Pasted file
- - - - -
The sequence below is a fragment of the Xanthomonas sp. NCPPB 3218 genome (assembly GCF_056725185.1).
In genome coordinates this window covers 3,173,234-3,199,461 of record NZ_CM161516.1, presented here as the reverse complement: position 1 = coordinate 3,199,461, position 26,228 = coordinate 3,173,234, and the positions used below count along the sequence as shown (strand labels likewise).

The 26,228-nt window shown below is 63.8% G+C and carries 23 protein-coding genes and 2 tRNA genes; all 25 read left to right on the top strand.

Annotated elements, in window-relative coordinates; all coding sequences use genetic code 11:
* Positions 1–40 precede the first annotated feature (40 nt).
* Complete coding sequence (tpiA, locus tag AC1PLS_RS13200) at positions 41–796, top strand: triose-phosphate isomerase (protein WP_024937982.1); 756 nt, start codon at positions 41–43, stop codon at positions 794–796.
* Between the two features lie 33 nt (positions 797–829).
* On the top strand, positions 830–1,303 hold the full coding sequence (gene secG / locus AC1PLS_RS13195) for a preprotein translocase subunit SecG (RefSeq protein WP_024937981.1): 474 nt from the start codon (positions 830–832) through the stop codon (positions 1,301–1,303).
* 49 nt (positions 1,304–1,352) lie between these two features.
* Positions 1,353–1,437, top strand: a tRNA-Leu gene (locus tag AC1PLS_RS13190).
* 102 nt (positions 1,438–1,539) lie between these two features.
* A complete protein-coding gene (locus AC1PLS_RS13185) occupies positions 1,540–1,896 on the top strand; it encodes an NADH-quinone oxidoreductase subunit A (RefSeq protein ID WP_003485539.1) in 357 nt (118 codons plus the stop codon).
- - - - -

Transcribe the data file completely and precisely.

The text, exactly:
The sequence below is a fragment of the Xanthomonas sp. NCPPB 3218 genome (assembly GCF_056725185.1).
In genome coordinates this window covers 3,173,234-3,199,461 of record NZ_CM161516.1, presented here as the reverse complement: position 1 = coordinate 3,199,461, position 26,228 = coordinate 3,173,234, and the positions used below count along the sequence as shown (strand labels likewise).

The 26,228-nt window shown below is 63.8% G+C and carries 23 protein-coding genes and 2 tRNA genes; all 25 read left to right on the top strand.

Annotated elements, in window-relative coordinates; all coding sequences use genetic code 11:
* Positions 1–40 precede the first annotated feature (40 nt).
* Complete coding sequence (tpiA, locus tag AC1PLS_RS13200) at positions 41–796, top strand: triose-phosphate isomerase (protein WP_024937982.1); 756 nt, start codon at positions 41–43, stop codon at positions 794–796.
* Between the two features lie 33 nt (positions 797–829).
* On the top strand, positions 830–1,303 hold the full coding sequence (gene secG / locus AC1PLS_RS13195) for a preprotein translocase subunit SecG (RefSeq protein WP_024937981.1): 474 nt from the start codon (positions 830–832) through the stop codon (positions 1,301–1,303).
* 49 nt (positions 1,304–1,352) lie between these two features.
* Positions 1,353–1,437, top strand: a tRNA-Leu gene (locus tag AC1PLS_RS13190).
* 102 nt (positions 1,438–1,539) lie between these two features.
* A complete protein-coding gene (locus AC1PLS_RS13185) occupies positions 1,540–1,896 on the top strand; it encodes an NADH-quinone oxidoreductase subunit A (RefSeq protein ID WP_003485539.1) in 357 nt (118 codons plus the stop codon).